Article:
well, "SR"/"KA" is just the name of the series of engines, and "20" or "24" refers to the displacement. "D" for dual cams, "E" for electronic fuel injection and then the "T" for turbo, so I guess that's why it reads like like a barcode? LOL personally, I think someone saying "i have an SR20" has a better ring than "I GOT A HEMI", but each to his own opinion, you know? :D
          three oh
          • 2 Years Ago
          @k_m94
          If you're way into old J-tin, when they pop the hood, it shouldn't need much explanation.
          k_m94
          • 2 Years Ago
          @k_m94
          Fair enough, and I agree, SR20 sounds pretty cool. Just skip the letters at the end.
      Qson
      • 2 Years Ago
      It takes 25 minute video to explain why the teams made the shift? It's not that hard to understand. It's cheaper, parts are more readily available compared to JDM motors, it's more plentiful as a domestic motor, higher horsepower generated in its stock form, weight is comparable or lighter than stock motors (aluminum block V8s), readily available response from the torque, etc. The people that complain about the shift to V8s don't understand that most of the driver's switch because they want to be competitive on a budget, have a reliable setup, and have the best tools available to them to succeed. More available horsepower = faster and deep angle drifts with supporting suspension mods. That said, I DO miss the sound of inline 4s and 6s fully built with turbo setups with some sort of anti-lag, or really high revving n/a 200 horsepower engines with nitrous back in the D1 Grand Prix days, but the direction that American professional drifting is heading makes sense. That said, I'm still running an inline 4 turbo in my drift car if that makes any difference to whoever is reading this. It helps to empathize with the lower budget teams to understand the V8 shift.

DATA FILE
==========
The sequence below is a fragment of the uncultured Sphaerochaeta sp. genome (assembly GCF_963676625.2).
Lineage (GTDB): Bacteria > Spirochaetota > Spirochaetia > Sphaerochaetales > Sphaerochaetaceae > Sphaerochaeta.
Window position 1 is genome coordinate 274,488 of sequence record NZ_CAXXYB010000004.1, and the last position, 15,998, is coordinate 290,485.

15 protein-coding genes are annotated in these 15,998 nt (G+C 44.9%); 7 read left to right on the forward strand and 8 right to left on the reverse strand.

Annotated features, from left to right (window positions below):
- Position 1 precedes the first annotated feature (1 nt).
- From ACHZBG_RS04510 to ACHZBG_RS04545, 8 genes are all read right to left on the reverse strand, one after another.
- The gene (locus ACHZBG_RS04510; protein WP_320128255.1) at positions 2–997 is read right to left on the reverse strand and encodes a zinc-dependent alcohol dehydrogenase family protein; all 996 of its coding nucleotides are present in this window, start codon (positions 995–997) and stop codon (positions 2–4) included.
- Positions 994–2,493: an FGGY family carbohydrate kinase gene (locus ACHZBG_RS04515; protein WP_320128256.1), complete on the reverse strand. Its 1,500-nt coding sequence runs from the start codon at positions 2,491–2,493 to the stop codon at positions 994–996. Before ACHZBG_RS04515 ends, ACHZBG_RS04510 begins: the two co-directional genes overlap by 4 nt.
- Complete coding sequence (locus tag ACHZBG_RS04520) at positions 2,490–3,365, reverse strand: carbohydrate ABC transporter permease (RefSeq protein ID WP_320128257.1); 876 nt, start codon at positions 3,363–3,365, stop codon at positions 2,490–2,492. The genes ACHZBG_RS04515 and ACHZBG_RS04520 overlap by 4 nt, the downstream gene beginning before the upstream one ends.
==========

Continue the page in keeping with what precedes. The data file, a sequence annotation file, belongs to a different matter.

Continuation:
Daniel Gray
        • 2 Years Ago
        @Qson
        Excellent summary, Qson. I wanted to do a long-form piece, as that's the opposite of 85% of drift videos these days. My goal was to let the drivers tell their stories in-depth. It took two weekends to shoot this. The weather was hideous. I loved every minute of it.
          Daniel Gray
          • 2 Years Ago
          @Daniel Gray
          Zeus - Thanks ... Yep! It's a MPGomatic production. Our main focus is on fuel-efficiency and alternative fuels, so we rarely cover racing on the website. I shot a piece on Formula Drift on a whim back in 2010 and that got me hooked. This is one of the longest videos we've ever posted. You can find the older drift piece in our YouTube channel, along with a bunch of US Rallycross stuff ... we've been shooting for a rallyx documentary for a while now ...